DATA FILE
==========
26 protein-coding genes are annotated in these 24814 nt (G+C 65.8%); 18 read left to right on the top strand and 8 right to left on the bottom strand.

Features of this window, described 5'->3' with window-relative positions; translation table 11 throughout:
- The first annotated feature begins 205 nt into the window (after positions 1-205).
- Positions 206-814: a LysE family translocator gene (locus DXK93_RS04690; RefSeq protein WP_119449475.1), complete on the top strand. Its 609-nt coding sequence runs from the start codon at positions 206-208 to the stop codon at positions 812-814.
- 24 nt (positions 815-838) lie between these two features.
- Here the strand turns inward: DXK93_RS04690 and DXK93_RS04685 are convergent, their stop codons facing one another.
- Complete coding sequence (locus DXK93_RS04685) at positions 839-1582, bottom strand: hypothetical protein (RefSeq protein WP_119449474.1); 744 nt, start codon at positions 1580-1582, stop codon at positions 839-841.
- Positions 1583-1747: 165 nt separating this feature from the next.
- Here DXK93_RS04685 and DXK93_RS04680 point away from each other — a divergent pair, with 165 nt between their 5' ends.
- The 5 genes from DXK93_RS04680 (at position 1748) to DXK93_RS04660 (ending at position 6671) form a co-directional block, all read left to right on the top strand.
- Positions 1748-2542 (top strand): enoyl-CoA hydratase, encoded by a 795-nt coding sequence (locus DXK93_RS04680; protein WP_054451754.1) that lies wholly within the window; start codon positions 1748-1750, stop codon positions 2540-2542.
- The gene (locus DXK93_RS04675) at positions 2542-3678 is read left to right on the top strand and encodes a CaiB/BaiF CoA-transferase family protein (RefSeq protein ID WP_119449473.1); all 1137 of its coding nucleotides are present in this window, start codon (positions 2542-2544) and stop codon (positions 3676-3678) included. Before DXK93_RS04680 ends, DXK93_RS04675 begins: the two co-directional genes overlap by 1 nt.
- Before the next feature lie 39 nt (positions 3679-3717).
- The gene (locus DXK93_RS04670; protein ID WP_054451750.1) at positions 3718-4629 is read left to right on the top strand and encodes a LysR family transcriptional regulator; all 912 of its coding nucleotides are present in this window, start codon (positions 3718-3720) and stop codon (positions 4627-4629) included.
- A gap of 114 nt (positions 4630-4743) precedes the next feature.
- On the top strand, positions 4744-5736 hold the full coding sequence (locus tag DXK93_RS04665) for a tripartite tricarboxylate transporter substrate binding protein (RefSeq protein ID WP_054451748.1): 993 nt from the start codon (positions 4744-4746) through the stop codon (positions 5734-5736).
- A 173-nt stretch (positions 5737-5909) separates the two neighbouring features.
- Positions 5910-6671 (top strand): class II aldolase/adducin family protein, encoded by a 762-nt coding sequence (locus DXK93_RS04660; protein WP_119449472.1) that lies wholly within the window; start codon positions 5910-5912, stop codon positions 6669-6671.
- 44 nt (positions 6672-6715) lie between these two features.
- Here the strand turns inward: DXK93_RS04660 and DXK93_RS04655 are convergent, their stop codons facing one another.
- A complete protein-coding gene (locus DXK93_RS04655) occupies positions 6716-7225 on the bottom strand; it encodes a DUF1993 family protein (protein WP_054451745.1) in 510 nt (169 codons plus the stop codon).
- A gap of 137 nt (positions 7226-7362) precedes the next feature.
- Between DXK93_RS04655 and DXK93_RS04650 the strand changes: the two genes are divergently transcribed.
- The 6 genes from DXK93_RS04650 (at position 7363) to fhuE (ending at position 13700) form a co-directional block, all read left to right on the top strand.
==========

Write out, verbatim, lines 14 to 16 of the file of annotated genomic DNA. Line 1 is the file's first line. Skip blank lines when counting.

- The gene (locus DXK93_RS04670; protein ID WP_054451750.1) at positions 3718-4629 is read left to right on the top strand and encodes a LysR family transcriptional regulator; all 912 of its coding nucleotides are present in this window, start codon (positions 3718-3720) and stop codon (positions 4627-4629) included.
- A gap of 114 nt (positions 4630-4743) precedes the next feature.
- On the top strand, positions 4744-5736 hold the full coding sequence (locus tag DXK93_RS04665) for a tripartite tricarboxylate transporter substrate binding protein (RefSeq protein ID WP_054451748.1): 993 nt from the start codon (positions 4744-4746) through the stop codon (positions 5734-5736).